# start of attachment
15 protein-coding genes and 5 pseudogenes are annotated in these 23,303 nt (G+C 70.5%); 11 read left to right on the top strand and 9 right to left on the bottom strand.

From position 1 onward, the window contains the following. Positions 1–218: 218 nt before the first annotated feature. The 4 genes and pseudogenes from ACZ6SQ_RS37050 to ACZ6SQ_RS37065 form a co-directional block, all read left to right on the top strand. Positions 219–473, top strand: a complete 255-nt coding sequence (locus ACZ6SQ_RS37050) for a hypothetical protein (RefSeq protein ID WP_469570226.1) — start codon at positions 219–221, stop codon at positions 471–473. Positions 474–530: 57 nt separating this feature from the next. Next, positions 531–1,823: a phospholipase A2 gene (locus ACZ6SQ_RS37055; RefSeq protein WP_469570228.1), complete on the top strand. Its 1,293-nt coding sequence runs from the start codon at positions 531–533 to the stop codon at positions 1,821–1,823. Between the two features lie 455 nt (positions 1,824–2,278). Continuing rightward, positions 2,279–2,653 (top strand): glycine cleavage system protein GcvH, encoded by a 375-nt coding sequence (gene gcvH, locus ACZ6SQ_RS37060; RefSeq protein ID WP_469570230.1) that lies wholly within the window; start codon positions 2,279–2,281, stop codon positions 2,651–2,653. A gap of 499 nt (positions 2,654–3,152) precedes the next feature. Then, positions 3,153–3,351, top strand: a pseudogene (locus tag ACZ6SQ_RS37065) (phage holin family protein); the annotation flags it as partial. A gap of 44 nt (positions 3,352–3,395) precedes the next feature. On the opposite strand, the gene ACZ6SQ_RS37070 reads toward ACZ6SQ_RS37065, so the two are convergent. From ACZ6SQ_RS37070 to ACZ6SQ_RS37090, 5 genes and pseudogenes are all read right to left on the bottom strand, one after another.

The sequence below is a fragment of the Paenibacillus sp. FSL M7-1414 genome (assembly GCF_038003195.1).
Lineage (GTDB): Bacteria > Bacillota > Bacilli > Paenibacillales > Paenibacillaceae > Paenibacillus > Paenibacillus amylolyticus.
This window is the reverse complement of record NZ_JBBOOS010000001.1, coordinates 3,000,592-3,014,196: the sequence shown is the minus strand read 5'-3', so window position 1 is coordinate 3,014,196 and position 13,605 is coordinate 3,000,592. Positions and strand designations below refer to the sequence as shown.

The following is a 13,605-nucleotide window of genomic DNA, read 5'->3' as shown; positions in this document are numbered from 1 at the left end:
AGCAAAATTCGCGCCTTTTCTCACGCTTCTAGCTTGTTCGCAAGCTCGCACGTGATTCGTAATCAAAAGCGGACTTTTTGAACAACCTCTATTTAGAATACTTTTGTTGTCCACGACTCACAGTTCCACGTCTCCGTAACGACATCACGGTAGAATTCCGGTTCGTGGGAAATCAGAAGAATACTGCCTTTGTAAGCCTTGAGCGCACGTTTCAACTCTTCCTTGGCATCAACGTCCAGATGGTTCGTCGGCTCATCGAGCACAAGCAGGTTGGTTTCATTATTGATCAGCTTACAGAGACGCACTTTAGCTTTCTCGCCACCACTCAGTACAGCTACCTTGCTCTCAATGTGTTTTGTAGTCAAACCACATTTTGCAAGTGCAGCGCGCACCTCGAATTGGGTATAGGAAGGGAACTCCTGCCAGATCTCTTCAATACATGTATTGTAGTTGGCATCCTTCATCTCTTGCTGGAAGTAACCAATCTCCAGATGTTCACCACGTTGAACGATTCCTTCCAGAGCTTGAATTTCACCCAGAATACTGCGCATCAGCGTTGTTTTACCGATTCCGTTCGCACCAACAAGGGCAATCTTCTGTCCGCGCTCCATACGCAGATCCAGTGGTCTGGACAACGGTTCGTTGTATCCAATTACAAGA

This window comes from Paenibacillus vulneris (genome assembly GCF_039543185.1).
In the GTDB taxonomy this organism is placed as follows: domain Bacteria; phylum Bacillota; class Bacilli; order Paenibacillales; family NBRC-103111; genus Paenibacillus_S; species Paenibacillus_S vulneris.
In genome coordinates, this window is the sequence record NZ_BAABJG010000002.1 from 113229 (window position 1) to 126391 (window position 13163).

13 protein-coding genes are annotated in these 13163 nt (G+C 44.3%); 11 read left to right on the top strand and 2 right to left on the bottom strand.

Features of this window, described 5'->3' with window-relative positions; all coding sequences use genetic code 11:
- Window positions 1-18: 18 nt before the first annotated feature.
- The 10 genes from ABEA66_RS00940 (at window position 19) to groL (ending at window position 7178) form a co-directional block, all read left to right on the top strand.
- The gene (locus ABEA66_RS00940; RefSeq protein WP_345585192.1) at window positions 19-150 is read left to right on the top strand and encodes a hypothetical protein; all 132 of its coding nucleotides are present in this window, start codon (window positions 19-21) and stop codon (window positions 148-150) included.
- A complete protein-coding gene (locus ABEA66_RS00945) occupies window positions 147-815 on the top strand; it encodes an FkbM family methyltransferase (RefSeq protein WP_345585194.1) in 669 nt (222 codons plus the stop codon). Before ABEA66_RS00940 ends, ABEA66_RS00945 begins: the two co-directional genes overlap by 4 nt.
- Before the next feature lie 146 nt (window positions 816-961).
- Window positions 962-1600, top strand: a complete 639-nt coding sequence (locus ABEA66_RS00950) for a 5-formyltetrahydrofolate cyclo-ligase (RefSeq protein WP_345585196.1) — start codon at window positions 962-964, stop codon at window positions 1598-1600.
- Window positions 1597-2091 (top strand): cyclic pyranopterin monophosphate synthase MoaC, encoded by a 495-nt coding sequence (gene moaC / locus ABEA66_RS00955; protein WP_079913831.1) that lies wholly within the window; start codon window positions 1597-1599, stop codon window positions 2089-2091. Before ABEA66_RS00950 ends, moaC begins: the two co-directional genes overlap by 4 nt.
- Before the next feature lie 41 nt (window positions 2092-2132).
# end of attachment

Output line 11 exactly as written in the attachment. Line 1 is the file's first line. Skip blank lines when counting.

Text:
13 protein-coding genes are annotated in these 13163 nt (G+C 44.3%); 11 read left to right on the top strand and 2 right to left on the bottom strand.